Six years ago, almost to the day, a new coffee varietal was released in Kenya. Seemingly high-yield, disease-resistant, and high-cupping, it’s full of promise for the industry.
But what’s really the deal with Batian? And will it have the impact it promises?
Kenyan Varietals Produced by Science
Kenya’s been the location of no less than four new varietals in less than a century.
First, Scott Laboratories identified the now-famous SL-28 and SL-34 in the 1930s. They combine stunning flavour with drought resistance. The perfect coffee plant? You might think so, if it weren’t for their vulnerability to Coffee Berry Disease (CBD) and leaf rust (aka la roya).
According to a 2008 study published in Phytopathology, the journal of The American Phytopathology Society, CBD can cause harvest losses of up to 60%. A fungus which produces spores that attack green cherries, it was first discovered in Kenya in 1922. It mainly affects coffee-growing in Africa.
SL-28 on the tree. Credit @novelcoffeeroasters
In the 1970s, Ruiru station began experimenting with breeding different CBD and rust-resistant breeds. The result was Ruiru 11, released in the ‘80s. High-yield and, indeed, resistant to CBD and rust, it could seem like the solution to all of Kenya’s coffee woes – except for the cup profile.
Strains of SL-28 and SL-34 were added to the original mix of Hibrido de Timor and Rume Sudan, the former of which is an Arabica-Robusta cross. Adding the SLs certainly improved the taste, but Ruiru 11 still couldn’t achieve the dizzying heights of the SLs.
Still, the coffee was high-yield, resistant to disease, and had a decent profile. For many, that was good enough.
A classic SL-28 with a profile of big, juicy blackcurrants. Credit: @sammaccuaigcoffee
Hello Batian: A New and Improved Varietal?
Introduced by the Coffee Research Institute (CRI) on the 8th of September 2010, Batian is the newest varietal on offer from Kenya. It’s the culmination of further experimentation based on the lessons learned from Ruiru 11.
Genetically, it’s much closer to SL-28 than to Ruiru 11, having been selected from backcrosses of SL-28 and 34. This removed the problematic Robusta element, leading to an increase in cup quality. Interestingly, Batian also seems to be cupping better than the SL varietals. There could be other factors at play here, however – such as low-quality examples of SL-28 and 34 being used in the comparative cupping – but the results bear paying attention to.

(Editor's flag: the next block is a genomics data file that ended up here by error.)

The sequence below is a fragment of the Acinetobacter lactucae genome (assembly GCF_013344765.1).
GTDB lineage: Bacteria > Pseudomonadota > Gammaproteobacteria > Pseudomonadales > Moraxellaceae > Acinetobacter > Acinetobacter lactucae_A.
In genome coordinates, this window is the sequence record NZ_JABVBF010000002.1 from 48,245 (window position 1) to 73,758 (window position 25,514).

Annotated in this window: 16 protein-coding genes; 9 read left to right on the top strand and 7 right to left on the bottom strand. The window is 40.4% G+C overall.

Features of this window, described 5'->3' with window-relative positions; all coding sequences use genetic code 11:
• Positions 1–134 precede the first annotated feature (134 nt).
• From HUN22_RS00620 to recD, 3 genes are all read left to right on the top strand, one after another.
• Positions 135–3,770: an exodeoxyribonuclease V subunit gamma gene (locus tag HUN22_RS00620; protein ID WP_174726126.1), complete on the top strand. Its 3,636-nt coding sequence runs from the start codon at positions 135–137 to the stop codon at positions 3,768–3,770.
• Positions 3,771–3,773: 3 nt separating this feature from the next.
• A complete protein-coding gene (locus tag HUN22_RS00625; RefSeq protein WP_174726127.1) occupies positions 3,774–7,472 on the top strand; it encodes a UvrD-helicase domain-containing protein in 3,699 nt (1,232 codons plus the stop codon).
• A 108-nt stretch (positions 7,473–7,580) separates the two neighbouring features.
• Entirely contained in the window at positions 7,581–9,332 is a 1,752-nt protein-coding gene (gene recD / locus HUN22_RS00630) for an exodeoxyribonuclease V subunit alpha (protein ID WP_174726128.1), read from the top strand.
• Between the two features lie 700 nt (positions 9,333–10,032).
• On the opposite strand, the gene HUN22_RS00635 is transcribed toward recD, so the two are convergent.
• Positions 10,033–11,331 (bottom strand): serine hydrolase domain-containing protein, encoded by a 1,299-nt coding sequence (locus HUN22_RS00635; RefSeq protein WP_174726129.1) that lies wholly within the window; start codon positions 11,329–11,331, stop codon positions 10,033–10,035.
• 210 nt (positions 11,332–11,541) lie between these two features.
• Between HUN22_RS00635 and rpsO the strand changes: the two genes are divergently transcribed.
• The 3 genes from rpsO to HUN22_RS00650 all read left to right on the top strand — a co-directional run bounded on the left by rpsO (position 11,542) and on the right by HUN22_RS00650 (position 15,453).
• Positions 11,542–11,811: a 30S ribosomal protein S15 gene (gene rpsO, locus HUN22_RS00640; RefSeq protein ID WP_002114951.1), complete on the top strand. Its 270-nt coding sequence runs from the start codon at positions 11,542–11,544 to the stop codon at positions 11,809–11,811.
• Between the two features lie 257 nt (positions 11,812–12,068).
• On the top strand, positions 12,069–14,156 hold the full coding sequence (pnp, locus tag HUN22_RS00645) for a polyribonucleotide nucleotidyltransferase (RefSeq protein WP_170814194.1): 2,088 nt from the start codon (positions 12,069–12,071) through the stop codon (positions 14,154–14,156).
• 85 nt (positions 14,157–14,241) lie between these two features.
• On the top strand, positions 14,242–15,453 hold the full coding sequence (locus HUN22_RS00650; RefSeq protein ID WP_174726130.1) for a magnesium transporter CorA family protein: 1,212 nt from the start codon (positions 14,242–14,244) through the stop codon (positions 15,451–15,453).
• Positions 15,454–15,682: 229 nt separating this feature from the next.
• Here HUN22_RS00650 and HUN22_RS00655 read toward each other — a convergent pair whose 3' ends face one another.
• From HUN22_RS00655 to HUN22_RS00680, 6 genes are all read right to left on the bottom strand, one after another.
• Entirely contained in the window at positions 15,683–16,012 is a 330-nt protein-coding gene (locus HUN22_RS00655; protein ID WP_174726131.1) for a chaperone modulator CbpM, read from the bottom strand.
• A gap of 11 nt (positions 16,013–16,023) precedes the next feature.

As for CBD and coffee leaf rust, initial reports have indicated good levels of resistance – and a high yield per plant.
Coffee rust in action. The infection stops the leaves from photosynthesising, essentially starving the plant. Credit: @beanmarket
Less Pesticides Means Lower Costs
A naturally rust and CBD-resistant varietal doesn’t just mean a greater yield. It also means a lessening need for pesticides – something that both makes the crops more attractive to buyers and also reduces costs.
Given the catastrophic impact disease can have on a farmer’s crop – and income – farmers tend to take prevention very seriously indeed. Huge amounts of chemicals are used to offset the chance of infection, which have severe ecological consequences as well as being a pricey investment.
In an interview with Daily Nation, CRI Director Dr. Elijah Gichuru stated that reduced chemical use from Batian can reduce the overall cost of production by up to 30%. This would be a massive boost to a farmer’s profit margins that, when combined with the reputation that Batian is gaining on the cupping table, paints a rosy picture for the future financial and ecological success of Kenyan coffee farming.
A bright future ahead for Kenyan coffee farming? Credit: @cachacamontesanto
Isolating Batian: The Only Difficulty
There’s one major issue with the current state of Batian in the industry: it’s almost impossible to find on its own. Nguzo Africa, working with the Coffee Research Institute, made over 100,000 seedlings available to farms in 2015 so this may well change soon. However, for now Batian nearly always turns up mixed in with the SLs and Ruiru 11.
Ivica Cvetanovski discussed this in a 2015 blog post on Rubens Gardelli’s website. Unable to find Batian processed independently, he stated that “The main reason was that many farmers are smallholders, having very few trees, focused on picking and generating income for their families. Wet stations are discouraged to process low quantity, single varieties and what we have learned to know as micro-lots.”
This makes it very difficult for us to source single varietal lots. In turn, this affects both our ability to accurately cup the crop – and therefore determine its quality – and to drink it as a single origin. While the larger scale crops of the SLs are often available on their own, we will evidently have to wait and see when it comes to Batian.
A classic comparative cupping table. Credit: @ghowellcoffee
Proceeding With Caution
If Batian delivers what it promises to then it will undoubtedly revolutionise Kenyan coffee farming. If, however, is the key word.
As a new and untested varietal, conservative and careful planting are necessary. We still need to study the varietal over the long term in order to learn its real practicality in application, resistance, and yield. To jump headlong into large-scale cultivation would put a huge number of Kenyan producers’ livelihoods at risk.
That said, this new varietal is extremely promising. It may take some time to see it in isolated lots, and more time still until we can confidently and accurately advise producers on whether to plant it, but Batian is coming.
What this means for the Kenyan coffee industry, we’ll just have to wait and see.
Written by S. MacCuaig. Feature photo credit: @aahanablank
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